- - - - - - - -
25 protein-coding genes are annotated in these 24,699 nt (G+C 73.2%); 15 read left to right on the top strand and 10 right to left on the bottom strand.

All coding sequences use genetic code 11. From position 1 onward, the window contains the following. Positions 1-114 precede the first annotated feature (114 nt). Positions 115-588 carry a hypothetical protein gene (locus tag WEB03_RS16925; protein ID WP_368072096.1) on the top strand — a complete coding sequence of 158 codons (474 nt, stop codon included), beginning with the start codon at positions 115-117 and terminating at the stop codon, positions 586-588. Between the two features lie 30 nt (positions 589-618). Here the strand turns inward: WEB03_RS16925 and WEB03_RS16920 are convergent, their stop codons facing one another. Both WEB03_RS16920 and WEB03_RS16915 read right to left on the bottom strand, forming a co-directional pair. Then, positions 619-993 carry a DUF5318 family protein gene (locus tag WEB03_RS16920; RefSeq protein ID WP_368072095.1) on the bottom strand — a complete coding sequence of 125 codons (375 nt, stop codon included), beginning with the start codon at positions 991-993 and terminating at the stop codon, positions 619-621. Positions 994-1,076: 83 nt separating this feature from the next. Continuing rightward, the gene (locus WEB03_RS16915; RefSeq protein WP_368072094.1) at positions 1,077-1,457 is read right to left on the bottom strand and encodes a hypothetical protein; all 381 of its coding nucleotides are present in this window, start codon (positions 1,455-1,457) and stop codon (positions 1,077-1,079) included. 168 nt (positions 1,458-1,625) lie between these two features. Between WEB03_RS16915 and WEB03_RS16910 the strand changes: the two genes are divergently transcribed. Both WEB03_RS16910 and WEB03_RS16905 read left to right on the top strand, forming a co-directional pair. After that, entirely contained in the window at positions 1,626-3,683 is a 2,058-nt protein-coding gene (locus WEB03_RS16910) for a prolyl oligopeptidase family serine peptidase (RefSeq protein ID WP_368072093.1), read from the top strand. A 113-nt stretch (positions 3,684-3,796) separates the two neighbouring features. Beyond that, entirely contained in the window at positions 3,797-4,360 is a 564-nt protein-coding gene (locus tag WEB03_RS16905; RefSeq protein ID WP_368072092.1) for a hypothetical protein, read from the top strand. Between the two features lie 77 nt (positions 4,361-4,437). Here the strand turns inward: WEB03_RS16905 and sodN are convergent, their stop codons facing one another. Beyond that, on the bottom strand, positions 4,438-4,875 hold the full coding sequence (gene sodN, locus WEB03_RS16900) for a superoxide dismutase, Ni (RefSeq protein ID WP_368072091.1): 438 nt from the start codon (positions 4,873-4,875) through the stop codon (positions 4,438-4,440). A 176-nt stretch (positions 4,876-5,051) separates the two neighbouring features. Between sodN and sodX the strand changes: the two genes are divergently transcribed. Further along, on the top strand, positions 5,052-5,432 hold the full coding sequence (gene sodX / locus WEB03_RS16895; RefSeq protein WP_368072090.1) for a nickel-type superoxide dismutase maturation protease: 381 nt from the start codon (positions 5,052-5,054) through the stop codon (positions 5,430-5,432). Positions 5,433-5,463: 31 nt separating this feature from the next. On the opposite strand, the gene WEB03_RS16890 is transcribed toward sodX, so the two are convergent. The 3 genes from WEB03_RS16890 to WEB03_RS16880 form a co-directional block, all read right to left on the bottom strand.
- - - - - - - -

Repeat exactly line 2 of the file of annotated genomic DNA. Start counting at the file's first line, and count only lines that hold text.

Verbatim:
All coding sequences use genetic code 11. From position 1 onward, the window contains the following. Positions 1-114 precede the first annotated feature (114 nt). Positions 115-588 carry a hypothetical protein gene (locus tag WEB03_RS16925; protein ID WP_368072096.1) on the top strand — a complete coding sequence of 158 codons (474 nt, stop codon included), beginning with the start codon at positions 115-117 and terminating at the stop codon, positions 586-588. Between the two features lie 30 nt (positions 589-618). Here the strand turns inward: WEB03_RS16925 and WEB03_RS16920 are convergent, their stop codons facing one another. Both WEB03_RS16920 and WEB03_RS16915 read right to left on the bottom strand, forming a co-directional pair. Then, positions 619-993 carry a DUF5318 family protein gene (locus tag WEB03_RS16920; RefSeq protein ID WP_368072095.1) on the bottom strand — a complete coding sequence of 125 codons (375 nt, stop codon included), beginning with the start codon at positions 991-993 and terminating at the stop codon, positions 619-621. Positions 994-1,076: 83 nt separating this feature from the next. Continuing rightward, the gene (locus WEB03_RS16915; RefSeq protein WP_368072094.1) at positions 1,077-1,457 is read right to left on the bottom strand and encodes a hypothetical protein; all 381 of its coding nucleotides are present in this window, start codon (positions 1,455-1,457) and stop codon (positions 1,077-1,079) included. 168 nt (positions 1,458-1,625) lie between these two features. Between WEB03_RS16915 and WEB03_RS16910 the strand changes: the two genes are divergently transcribed. Both WEB03_RS16910 and WEB03_RS16905 read left to right on the top strand, forming a co-directional pair. After that, entirely contained in the window at positions 1,626-3,683 is a 2,058-nt protein-coding gene (locus WEB03_RS16910) for a prolyl oligopeptidase family serine peptidase (RefSeq protein ID WP_368072093.1), read from the top strand. A 113-nt stretch (positions 3,684-3,796) separates the two neighbouring features. Beyond that, entirely contained in the window at positions 3,797-4,360 is a 564-nt protein-coding gene (locus tag WEB03_RS16905; RefSeq protein ID WP_368072092.1) for a hypothetical protein, read from the top strand. Between the two features lie 77 nt (positions 4,361-4,437). Here the strand turns inward: WEB03_RS16905 and sodN are convergent, their stop codons facing one another. Beyond that, on the bottom strand, positions 4,438-4,875 hold the full coding sequence (gene sodN, locus WEB03_RS16900) for a superoxide dismutase, Ni (RefSeq protein ID WP_368072091.1): 438 nt from the start codon (positions 4,873-4,875) through the stop codon (positions 4,438-4,440). A 176-nt stretch (positions 4,876-5,051) separates the two neighbouring features. Between sodN and sodX the strand changes: the two genes are divergently transcribed. Further along, on the top strand, positions 5,052-5,432 hold the full coding sequence (gene sodX / locus WEB03_RS16895; RefSeq protein WP_368072090.1) for a nickel-type superoxide dismutase maturation protease: 381 nt from the start codon (positions 5,052-5,054) through the stop codon (positions 5,430-5,432). Positions 5,433-5,463: 31 nt separating this feature from the next. On the opposite strand, the gene WEB03_RS16890 is transcribed toward sodX, so the two are convergent. The 3 genes from WEB03_RS16890 to WEB03_RS16880 form a co-directional block, all read right to left on the bottom strand.